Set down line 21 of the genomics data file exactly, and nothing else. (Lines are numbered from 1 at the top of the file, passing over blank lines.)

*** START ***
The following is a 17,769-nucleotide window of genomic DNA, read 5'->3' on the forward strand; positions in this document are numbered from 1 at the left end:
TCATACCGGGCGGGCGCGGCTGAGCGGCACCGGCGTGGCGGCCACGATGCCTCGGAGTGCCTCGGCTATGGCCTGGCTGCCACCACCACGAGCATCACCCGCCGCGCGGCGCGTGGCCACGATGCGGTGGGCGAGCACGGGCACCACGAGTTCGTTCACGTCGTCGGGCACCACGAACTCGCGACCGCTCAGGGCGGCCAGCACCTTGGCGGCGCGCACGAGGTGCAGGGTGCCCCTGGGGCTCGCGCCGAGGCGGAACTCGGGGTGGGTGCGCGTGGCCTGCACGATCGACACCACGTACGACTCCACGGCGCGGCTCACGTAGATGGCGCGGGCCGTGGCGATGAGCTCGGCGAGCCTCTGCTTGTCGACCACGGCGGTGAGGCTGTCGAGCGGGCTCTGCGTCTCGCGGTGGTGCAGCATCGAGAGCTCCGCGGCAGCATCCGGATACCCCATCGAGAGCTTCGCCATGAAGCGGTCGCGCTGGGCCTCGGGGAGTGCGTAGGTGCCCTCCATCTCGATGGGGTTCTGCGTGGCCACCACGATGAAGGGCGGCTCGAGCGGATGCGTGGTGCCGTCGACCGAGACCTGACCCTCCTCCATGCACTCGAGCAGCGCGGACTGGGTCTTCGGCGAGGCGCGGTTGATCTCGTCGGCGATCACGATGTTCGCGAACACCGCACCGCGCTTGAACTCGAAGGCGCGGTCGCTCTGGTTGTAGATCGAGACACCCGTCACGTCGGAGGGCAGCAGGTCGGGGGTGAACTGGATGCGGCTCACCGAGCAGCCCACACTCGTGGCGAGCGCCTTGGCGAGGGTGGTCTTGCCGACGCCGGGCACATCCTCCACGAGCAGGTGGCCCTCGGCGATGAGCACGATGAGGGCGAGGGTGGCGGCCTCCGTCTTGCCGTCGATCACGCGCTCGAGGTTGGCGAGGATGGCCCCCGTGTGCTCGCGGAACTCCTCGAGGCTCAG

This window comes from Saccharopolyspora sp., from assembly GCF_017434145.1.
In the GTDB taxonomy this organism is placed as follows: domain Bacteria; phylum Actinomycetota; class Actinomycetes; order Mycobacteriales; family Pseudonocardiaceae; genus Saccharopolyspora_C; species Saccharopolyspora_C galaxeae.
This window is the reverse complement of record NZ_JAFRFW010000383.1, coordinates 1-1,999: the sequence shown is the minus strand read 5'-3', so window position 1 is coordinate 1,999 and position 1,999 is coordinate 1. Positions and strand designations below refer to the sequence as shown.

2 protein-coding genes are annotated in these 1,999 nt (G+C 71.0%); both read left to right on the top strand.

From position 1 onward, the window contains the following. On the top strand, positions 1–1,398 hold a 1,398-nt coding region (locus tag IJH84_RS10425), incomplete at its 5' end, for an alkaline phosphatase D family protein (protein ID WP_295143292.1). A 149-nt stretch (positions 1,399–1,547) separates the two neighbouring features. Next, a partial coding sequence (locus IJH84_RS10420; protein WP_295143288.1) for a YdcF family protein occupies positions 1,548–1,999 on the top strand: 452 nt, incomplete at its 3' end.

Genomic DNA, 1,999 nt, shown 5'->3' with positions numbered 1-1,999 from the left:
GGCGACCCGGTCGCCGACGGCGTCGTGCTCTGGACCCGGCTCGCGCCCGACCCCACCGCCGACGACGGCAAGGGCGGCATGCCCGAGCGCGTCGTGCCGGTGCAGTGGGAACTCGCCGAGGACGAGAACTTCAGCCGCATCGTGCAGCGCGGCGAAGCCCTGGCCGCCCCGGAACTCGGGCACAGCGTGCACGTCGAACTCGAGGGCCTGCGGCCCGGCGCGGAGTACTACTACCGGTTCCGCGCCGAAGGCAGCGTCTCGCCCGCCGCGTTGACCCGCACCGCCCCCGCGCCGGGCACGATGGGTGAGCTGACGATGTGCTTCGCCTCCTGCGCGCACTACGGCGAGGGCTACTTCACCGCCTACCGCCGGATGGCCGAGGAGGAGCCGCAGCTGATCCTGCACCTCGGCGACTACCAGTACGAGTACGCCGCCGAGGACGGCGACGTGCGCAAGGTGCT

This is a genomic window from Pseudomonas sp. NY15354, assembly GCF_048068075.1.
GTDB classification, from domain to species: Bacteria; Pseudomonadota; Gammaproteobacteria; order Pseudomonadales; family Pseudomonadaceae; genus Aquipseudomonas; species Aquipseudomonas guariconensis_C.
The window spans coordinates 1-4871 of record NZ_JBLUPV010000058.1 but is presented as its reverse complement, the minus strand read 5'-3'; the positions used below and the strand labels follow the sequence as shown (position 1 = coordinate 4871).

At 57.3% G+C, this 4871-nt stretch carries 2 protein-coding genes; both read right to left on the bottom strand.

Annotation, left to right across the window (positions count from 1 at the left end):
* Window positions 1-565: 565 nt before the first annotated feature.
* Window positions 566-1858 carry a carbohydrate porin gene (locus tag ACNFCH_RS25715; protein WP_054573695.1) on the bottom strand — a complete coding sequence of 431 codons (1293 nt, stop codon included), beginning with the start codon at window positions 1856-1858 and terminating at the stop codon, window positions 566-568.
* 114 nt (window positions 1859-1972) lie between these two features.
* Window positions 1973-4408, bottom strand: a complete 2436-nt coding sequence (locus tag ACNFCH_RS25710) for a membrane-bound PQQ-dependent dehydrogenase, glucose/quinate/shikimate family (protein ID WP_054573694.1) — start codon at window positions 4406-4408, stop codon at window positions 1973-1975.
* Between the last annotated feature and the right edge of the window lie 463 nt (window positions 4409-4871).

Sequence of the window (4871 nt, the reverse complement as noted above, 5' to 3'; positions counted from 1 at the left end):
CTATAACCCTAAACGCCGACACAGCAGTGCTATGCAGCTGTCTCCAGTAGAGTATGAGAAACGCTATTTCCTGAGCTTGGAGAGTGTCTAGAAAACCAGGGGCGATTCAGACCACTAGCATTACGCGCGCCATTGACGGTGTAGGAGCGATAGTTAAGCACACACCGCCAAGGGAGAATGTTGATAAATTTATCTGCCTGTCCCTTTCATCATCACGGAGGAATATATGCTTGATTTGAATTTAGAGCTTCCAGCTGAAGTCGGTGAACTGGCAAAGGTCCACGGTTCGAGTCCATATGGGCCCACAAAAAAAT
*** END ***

CTATAACCCTAAACGCCGACACAGCAGTGCTATGCAGCTGTCTCCAGTAGAGTATGAGAAACGCTATTTCCTGAGCTTGGAGAGTGTCTAGAAAACCAGGGGCGATTCAGACCACTAGCATTACGCGCGCCATTGACGGTGTAGGAGCGATAGTTAAGCACACACCGCCAAGGGAGAATGTTGATAAATTTATCTGCCTGTCCCTTTCATCATCACGGAGGAATATATGCTTGATTTGAATTTAGAGCTTCCAGCTGAAGTCGGTGAACTGGCAAAGGTCCACGGTTCGAGTCCATATGGGCCCACAAAAAAAT